The Home Office produces crime related statistics from data that has been sought from criminal justice agencies and also victim reports of crime via the British Crime Survey (BCS).  Patterns of crime can be determined by breaking down such figures, in relation to offender groups, crime type and offender type (Muncie, 2001. Pg. 24).  The collation of these statistics from such agencies suggests that this is by far the most reliable format as it incorporates several different types of statistical data.  However, there are serious flaws in relation to such statistics.  Criminal offences are prudently defined by law, but their meaning within society may be considered very differently, for example, the legislative difference between the offences of robbery and theft may be construed as being the same offence by society; however such statistics are recorded separately by police. Some members of society may not consider a particular action or event as a crime, and they may not report it as such to anyone else (including the police or a survey interviewer). Also, changes in legislation over the years may cause confusion as to what is considered criminal behavior.  For example, recent alterations in the Sex Offences Act now mean that the offences of gross indecency, which originally made it illegal for homosexual acts to take place, have now been altered.  Such confusion or ignorance regarding legislation can be determined by numerous factors including personal opinion on crime, which in turn may be influenced by the general public opinions or the media. There are certain crimes that may go unreported, such as sexual assaults which are infamously misrepresented in official statistics. The Home Office produced a survey in 2004 which proved that almost 99 percent of possible sexual assaults were unreported. (Garside 2006 [online]). In 1994, the BCS revealed that 19 million crimes were committed which quadrupled the official crime statistics. The “Dark figure” (Pearson, 1983; cited in Muncie, 2001. Pg.30) of unreported crime, can be partially revealed by the BCS by interviewing victims  “...the bad news is there is a lot more crime than we thought, the good news is that most of it is petty” (Maguire, 1994, as cited in Pond 1999, pg81) .  This allows for misrepresented crimes as the statistics provided by the police are only of crimes that have been reported and recorded by the police.  Bottomley and Pease (1986; as cited in Pond 1999, pg.80) stated that as many as 40 per cent of crimes that have been reported were not recorded by the police.  They refer to this as the “grey figure”, whereby the police take the reports but in order to prevent excessive paperwork, do not record the crime. With such inconsistencies, the portrayal of crime figures in the media plays an integral part of creating ill feeling in society.  For example, the article from the Sun newspaper seems to make the “Drunk and Disorderly” article almost movie like, accentuating detrimental words such as “trebled”, portraying a photograph of men brawling and damning the reputation of ministers and MP's.  In comparison, the articles from the Times and the Guardian newspapers state the same story but more diplomatically and more “user friendly”.  The conservative led Guardian highlights the positive side of crime figures whilst citing police officials statements; whilst the left-liberal Times tends to focus on the negative rises in crime figures and quotes ministers or Home Office officials. The stories were similar in many aspects and they came to similar conclusions in relation to police recording techniques.   (D315 Policy File; Jewkes, 2006, pp7-9, 13).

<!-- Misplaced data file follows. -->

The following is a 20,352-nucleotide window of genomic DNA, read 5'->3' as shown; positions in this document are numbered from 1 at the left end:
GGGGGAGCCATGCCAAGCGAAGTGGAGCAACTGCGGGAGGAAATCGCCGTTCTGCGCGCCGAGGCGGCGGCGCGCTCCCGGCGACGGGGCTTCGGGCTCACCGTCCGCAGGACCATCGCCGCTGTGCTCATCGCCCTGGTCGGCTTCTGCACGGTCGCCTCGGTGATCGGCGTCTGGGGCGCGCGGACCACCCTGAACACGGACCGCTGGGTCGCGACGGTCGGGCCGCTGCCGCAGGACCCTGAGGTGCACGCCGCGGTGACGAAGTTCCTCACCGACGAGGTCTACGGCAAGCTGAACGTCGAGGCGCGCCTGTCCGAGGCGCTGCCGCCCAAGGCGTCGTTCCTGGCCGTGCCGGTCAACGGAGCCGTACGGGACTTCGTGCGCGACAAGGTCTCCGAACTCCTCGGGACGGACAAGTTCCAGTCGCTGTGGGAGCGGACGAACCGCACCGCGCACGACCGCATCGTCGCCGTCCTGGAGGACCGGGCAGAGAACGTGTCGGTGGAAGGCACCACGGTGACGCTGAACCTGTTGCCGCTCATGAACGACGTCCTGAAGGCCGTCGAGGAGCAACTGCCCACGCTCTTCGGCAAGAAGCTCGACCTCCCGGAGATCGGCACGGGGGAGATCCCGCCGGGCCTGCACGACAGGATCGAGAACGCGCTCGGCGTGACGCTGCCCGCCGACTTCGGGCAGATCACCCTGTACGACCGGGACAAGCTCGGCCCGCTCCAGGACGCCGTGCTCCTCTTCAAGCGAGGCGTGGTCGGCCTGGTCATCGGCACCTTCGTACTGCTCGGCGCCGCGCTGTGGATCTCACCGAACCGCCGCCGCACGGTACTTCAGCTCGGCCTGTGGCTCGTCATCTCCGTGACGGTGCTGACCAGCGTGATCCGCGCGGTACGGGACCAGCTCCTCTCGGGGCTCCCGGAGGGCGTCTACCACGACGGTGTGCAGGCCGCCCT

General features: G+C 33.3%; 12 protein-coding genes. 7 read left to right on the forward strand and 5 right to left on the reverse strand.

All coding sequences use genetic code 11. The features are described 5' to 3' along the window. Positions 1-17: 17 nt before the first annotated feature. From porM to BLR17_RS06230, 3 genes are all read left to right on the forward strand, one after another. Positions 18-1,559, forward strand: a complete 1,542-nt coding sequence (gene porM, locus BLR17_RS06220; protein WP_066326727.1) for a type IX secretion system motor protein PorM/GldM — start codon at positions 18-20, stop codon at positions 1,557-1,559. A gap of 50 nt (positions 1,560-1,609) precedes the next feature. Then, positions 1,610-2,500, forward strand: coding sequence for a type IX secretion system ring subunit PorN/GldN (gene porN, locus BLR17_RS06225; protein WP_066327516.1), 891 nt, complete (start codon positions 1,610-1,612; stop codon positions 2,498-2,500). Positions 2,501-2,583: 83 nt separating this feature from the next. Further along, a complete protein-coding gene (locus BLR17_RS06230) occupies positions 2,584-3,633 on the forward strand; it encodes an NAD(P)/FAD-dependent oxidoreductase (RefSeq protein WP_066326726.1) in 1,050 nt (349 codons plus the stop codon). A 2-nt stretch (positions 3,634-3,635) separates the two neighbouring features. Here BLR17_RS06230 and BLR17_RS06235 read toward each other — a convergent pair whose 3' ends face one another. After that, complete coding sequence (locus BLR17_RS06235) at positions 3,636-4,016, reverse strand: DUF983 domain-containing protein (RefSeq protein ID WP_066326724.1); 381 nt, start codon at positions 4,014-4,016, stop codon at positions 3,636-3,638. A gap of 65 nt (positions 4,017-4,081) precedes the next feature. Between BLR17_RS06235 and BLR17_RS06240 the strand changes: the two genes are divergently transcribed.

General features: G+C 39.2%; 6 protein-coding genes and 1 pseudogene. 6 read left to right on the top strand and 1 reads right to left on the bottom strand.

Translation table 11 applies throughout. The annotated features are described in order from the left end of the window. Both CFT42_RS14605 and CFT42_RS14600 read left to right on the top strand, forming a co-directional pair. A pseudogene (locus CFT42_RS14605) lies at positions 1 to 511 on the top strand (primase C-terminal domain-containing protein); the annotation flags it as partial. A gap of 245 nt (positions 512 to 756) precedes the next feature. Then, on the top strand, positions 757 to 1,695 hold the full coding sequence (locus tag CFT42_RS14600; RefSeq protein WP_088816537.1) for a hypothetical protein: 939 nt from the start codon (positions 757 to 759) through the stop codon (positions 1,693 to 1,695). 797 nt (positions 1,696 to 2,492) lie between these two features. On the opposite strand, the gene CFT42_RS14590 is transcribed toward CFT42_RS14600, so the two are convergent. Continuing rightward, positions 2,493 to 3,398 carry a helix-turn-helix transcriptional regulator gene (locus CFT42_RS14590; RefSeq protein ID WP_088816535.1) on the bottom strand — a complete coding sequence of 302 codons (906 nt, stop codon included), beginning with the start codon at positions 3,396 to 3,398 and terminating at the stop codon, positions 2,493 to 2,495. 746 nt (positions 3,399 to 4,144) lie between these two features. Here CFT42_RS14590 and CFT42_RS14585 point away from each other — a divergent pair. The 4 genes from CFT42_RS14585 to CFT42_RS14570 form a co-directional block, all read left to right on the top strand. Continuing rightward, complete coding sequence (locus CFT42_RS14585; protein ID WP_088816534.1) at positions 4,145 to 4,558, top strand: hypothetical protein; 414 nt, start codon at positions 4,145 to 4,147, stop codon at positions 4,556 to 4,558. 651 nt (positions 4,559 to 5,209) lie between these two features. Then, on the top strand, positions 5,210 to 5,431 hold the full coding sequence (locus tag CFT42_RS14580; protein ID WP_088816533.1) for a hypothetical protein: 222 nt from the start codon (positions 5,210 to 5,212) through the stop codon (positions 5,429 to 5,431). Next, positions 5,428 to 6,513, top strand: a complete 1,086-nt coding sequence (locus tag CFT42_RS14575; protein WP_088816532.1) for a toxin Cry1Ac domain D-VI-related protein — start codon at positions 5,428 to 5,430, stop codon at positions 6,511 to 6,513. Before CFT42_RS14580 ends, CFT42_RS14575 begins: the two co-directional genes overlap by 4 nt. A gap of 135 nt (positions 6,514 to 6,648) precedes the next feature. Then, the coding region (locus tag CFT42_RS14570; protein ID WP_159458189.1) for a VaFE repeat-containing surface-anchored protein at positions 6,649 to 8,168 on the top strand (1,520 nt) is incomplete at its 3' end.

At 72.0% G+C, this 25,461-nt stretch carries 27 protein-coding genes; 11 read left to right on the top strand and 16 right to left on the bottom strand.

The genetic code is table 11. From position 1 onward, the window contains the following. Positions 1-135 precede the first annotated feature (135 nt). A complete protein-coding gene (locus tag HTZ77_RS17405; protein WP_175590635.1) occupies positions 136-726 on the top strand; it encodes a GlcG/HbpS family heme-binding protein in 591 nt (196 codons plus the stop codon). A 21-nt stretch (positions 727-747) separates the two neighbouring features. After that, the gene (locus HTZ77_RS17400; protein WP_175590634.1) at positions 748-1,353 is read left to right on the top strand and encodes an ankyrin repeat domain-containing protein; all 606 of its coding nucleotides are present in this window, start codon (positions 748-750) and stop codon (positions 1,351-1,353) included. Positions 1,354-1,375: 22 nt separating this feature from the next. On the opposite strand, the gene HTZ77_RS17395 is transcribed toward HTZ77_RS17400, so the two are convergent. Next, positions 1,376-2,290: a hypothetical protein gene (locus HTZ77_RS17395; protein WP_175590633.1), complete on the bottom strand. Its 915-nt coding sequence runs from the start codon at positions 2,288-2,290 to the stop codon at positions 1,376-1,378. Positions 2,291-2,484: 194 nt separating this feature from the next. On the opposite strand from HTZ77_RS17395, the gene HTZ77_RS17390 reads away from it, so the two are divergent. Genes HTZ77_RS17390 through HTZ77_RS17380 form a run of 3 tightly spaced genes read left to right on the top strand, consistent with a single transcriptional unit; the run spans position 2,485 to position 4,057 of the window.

Despite such newspaper publications, many people argue that the media has no adverse effects on society; there have been numerous amounts of documentation, experiments and studies that prove otherwise. It is apparent that today's media is filled with criminal content, salacious materials and extreme violence.